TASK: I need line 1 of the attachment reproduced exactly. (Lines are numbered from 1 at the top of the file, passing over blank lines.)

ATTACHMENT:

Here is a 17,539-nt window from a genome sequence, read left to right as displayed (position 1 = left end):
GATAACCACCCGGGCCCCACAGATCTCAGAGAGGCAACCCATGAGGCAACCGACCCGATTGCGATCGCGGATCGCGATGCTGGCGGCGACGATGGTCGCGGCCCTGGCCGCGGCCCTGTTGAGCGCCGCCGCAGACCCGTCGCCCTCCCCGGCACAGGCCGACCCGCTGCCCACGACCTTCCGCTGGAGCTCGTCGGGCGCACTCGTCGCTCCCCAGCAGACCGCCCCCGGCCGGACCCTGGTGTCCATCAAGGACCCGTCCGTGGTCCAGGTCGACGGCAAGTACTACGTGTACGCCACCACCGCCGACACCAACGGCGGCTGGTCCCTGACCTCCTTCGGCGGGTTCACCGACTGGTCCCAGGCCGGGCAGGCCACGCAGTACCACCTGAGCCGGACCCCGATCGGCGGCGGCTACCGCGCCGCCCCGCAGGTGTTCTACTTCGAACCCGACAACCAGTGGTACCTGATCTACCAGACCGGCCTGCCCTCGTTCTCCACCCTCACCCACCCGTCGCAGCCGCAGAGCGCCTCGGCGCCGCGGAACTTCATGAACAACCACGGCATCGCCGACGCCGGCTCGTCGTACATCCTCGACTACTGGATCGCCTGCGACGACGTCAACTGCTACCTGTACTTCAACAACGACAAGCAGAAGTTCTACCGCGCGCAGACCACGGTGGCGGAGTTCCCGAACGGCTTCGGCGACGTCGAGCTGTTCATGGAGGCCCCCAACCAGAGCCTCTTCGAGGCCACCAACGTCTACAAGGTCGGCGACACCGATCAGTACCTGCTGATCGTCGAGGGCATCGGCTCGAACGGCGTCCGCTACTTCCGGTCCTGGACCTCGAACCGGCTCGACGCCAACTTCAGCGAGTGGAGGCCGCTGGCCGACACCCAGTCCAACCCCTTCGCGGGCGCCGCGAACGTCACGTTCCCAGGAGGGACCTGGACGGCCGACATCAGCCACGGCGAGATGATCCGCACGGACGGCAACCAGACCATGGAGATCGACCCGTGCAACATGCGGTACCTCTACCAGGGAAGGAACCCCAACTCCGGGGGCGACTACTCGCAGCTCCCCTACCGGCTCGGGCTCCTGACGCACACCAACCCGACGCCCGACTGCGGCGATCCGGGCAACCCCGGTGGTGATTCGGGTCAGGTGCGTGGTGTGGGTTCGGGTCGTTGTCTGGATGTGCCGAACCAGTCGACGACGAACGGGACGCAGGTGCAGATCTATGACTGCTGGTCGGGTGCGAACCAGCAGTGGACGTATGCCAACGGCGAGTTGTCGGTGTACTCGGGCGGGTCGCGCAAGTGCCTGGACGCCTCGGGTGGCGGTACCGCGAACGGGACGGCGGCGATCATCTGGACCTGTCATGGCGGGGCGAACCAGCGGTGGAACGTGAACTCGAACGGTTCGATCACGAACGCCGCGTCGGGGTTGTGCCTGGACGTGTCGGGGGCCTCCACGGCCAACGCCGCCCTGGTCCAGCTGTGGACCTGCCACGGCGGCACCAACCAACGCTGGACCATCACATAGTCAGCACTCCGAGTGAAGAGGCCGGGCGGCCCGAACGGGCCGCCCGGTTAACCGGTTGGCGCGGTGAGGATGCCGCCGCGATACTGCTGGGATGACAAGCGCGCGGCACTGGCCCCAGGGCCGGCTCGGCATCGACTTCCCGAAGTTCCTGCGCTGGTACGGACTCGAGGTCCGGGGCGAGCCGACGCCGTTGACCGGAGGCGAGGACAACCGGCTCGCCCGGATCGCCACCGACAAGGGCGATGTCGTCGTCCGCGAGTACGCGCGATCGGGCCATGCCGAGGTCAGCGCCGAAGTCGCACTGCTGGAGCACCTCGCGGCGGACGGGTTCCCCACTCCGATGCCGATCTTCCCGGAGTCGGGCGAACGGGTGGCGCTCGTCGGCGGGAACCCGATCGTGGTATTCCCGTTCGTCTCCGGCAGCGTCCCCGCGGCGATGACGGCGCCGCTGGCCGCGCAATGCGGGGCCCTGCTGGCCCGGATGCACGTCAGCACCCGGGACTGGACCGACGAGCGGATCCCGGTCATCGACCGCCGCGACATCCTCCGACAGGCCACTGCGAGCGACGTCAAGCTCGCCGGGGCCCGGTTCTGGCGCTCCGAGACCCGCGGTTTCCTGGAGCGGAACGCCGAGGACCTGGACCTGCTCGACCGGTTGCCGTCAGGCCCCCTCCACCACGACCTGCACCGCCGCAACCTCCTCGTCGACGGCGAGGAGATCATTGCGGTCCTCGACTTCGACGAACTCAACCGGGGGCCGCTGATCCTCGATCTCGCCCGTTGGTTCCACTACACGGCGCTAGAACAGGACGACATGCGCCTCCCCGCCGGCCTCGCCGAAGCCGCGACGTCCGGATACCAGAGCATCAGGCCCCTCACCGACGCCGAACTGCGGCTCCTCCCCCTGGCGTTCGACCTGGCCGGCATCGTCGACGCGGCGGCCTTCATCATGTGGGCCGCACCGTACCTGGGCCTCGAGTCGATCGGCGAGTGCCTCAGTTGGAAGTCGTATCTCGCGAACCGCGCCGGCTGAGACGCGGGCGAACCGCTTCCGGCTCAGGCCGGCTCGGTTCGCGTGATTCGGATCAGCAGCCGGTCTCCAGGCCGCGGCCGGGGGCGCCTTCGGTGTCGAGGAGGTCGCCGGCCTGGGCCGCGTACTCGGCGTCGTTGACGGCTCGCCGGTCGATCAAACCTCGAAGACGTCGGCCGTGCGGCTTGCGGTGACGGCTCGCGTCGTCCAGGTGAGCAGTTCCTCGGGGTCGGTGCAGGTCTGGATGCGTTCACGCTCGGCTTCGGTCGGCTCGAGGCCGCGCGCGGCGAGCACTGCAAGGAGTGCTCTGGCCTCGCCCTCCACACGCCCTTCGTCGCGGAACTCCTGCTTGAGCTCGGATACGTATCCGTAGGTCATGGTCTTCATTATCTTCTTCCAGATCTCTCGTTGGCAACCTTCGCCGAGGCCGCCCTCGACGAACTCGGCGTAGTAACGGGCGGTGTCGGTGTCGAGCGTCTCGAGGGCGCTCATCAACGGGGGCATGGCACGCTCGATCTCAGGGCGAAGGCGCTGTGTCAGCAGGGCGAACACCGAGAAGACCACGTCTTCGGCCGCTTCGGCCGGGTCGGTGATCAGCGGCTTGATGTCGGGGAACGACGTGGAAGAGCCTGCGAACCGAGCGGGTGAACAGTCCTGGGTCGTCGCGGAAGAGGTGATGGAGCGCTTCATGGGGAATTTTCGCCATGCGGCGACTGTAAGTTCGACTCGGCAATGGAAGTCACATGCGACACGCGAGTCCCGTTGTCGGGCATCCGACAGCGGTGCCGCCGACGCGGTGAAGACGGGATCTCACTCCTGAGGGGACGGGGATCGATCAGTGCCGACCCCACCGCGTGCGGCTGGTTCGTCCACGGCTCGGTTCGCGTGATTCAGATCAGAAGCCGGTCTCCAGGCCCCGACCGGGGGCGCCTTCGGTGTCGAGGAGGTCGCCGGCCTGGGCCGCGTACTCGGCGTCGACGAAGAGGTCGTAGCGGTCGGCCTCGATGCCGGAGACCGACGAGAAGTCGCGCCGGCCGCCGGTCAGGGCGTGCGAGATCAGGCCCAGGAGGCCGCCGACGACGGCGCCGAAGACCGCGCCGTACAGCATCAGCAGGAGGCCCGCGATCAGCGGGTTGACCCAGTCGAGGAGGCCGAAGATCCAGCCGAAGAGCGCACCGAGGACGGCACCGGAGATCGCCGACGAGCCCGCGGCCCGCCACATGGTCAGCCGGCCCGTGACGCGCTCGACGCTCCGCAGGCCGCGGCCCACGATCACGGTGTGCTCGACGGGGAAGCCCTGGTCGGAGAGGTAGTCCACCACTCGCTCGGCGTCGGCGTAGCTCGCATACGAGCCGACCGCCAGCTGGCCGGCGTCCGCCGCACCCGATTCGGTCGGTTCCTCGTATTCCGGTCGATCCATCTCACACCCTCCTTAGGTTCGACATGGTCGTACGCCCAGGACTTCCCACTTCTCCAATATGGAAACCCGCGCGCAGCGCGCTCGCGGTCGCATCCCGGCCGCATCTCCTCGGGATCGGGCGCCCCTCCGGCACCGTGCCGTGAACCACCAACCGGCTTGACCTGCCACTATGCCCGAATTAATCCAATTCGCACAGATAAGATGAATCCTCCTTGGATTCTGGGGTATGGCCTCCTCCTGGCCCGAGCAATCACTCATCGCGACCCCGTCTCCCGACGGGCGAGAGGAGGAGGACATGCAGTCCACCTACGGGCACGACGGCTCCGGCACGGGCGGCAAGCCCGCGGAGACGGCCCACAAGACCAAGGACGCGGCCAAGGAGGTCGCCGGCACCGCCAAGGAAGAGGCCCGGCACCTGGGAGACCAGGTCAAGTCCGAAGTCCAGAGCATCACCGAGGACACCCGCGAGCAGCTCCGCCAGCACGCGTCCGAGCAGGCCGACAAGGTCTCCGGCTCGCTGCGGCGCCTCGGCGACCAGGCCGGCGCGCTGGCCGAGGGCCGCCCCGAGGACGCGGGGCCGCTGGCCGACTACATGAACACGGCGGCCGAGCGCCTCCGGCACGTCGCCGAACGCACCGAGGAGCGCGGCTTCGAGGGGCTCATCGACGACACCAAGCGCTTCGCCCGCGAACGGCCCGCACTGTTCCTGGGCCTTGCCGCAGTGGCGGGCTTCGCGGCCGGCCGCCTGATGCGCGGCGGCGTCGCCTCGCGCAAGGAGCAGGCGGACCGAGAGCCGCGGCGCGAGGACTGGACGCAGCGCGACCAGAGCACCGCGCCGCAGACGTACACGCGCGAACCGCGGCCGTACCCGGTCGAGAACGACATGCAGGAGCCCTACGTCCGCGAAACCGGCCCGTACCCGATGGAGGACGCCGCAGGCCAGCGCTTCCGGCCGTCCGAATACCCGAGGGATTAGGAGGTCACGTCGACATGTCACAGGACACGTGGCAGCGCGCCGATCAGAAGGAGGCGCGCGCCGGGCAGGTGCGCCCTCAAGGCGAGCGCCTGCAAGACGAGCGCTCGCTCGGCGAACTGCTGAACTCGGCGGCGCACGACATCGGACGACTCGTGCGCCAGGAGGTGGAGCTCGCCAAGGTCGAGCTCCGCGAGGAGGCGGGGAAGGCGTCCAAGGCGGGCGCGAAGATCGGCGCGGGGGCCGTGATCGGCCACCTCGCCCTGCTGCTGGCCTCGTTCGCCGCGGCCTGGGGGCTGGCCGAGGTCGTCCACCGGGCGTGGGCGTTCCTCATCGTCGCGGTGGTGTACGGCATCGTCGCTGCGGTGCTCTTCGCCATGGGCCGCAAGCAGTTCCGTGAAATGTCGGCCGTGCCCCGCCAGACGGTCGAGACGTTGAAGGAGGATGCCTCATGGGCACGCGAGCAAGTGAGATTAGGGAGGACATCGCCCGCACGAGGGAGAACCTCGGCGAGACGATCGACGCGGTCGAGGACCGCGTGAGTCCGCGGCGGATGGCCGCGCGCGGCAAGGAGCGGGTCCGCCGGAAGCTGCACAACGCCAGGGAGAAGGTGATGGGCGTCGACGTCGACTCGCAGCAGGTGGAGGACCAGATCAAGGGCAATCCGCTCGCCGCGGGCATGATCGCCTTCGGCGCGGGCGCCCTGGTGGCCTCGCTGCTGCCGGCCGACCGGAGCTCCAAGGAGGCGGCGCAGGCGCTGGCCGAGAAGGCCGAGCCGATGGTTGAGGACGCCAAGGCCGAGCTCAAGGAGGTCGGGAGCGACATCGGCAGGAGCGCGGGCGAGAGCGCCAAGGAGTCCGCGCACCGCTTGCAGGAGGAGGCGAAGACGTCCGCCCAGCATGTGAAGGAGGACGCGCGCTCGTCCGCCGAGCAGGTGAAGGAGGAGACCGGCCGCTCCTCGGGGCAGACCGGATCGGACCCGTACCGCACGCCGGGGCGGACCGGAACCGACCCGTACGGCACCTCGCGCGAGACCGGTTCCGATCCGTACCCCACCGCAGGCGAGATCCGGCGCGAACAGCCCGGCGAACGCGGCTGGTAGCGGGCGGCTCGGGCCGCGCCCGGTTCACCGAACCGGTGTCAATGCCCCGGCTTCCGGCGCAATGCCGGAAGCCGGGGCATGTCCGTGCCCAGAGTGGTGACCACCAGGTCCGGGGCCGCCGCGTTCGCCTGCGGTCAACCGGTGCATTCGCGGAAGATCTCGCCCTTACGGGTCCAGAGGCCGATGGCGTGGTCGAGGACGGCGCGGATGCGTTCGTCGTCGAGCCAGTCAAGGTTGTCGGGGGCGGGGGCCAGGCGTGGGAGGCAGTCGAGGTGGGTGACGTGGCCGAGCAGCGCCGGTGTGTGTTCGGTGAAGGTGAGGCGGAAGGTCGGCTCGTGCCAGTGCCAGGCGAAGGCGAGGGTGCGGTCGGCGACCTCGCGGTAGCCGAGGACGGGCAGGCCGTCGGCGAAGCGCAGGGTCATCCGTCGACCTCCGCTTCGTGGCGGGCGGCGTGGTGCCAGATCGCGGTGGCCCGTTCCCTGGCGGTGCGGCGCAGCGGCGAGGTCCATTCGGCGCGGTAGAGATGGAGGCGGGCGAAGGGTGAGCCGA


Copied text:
Here is a 17,539-nt window from a genome sequence, read left to right as displayed (position 1 = left end):